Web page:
The literature on price setting has developed extensively in the last decade; albeit predominantly focused on the price setting behaviour of developed countries. This study reviews the survey results of price setting behaviours in the manufacturing sector within a developing economy. More than two thirds of manufacturing firms in South Africa purely follow time-dependent pricing rules; which, when compared to the results of surveys conducted in other international studies is almost three times as much, approximately one third of firms allow for components of state-dependent pricing rules.Higher input costs (cost of raw materials and labour costs) are the most important driver behind price increases. Declining market share is the most important factor behind price reductions. Firms review their prices more often than they actually change them. The median firm in this study has only adjusted its prices twice in the last 12 months.Co-ordination failure and temporary shocks are the most important sources of price stickiness. Mark-up pricing and price discrimination are common practices amongst South African manufacturing firms. The quality of a firm‟s product followed by its price is most important in determining the firm‟s level of competitiveness. Manufacturing firms in South Africa generally adopt a barometric price leadership strategy when setting their prices.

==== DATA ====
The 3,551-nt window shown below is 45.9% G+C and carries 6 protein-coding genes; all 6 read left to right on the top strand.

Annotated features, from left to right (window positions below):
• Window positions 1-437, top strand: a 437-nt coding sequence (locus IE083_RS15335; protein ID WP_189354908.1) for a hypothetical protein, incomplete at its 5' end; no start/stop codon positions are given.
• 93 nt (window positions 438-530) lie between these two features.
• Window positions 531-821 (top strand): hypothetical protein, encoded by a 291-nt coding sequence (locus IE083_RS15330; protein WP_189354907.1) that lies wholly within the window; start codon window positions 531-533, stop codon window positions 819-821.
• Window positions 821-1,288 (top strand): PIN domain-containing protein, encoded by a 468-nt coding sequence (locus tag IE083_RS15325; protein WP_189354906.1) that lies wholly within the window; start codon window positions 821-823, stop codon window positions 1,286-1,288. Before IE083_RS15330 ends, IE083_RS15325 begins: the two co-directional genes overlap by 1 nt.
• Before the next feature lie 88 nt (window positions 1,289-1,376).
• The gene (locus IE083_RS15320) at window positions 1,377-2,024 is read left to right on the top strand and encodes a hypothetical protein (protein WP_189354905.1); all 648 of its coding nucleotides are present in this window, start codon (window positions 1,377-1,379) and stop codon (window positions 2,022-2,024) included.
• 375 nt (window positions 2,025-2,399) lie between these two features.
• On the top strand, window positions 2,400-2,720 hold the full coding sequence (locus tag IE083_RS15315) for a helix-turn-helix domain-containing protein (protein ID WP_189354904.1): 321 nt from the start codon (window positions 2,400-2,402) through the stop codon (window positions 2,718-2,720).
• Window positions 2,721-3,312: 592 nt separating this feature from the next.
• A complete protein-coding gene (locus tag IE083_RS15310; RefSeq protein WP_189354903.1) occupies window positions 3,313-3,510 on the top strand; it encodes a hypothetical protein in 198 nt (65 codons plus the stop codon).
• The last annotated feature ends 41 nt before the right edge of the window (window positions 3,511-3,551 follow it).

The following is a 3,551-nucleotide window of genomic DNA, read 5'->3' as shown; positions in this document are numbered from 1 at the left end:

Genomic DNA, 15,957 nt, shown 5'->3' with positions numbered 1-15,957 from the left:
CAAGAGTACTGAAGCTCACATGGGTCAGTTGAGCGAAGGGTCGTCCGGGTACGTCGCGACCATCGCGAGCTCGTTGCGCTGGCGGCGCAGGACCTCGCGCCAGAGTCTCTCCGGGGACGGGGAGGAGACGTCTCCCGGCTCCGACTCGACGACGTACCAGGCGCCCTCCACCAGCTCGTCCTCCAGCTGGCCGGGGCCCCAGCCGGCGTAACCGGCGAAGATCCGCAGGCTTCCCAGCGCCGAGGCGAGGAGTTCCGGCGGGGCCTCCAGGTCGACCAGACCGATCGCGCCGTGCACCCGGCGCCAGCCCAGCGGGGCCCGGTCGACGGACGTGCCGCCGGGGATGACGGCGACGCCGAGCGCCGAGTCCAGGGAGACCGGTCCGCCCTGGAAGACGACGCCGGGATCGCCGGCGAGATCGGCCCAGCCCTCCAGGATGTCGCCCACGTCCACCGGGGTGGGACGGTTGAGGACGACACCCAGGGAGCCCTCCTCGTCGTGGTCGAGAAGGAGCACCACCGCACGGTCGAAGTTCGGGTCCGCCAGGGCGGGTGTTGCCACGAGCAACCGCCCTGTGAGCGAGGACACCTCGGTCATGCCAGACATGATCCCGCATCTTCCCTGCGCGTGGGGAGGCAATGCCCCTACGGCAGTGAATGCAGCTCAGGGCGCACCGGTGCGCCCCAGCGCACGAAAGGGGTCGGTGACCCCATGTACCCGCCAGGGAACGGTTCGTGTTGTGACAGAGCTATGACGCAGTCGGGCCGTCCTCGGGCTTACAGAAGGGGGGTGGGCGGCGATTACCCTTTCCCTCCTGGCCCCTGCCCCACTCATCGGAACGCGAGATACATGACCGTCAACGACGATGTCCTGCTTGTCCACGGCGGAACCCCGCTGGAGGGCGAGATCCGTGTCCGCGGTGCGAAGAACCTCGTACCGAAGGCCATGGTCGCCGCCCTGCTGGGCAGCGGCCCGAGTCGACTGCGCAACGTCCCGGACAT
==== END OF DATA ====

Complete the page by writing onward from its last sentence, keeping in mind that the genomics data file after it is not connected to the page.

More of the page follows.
Du Plessis, Hanri Magdalena(University of Pretoria, 2012-09-14)
The purpose of this dissertation is to investigate the application of the common law rule prohibiting unilateral price determination in contracts of sale governed by the Consumer Protection Act. The unilateral determination ...
Thopil, George Alex; Pouris, Anastassios(Southern African Institute for Industrial Engineering, 2013-03-16)
The South African electricity industry has seen a dramatic increase in prices over the past 3 years. This
increase has been blanketed across all sectors and is based on a number of factors such as sector, usage
and, in ...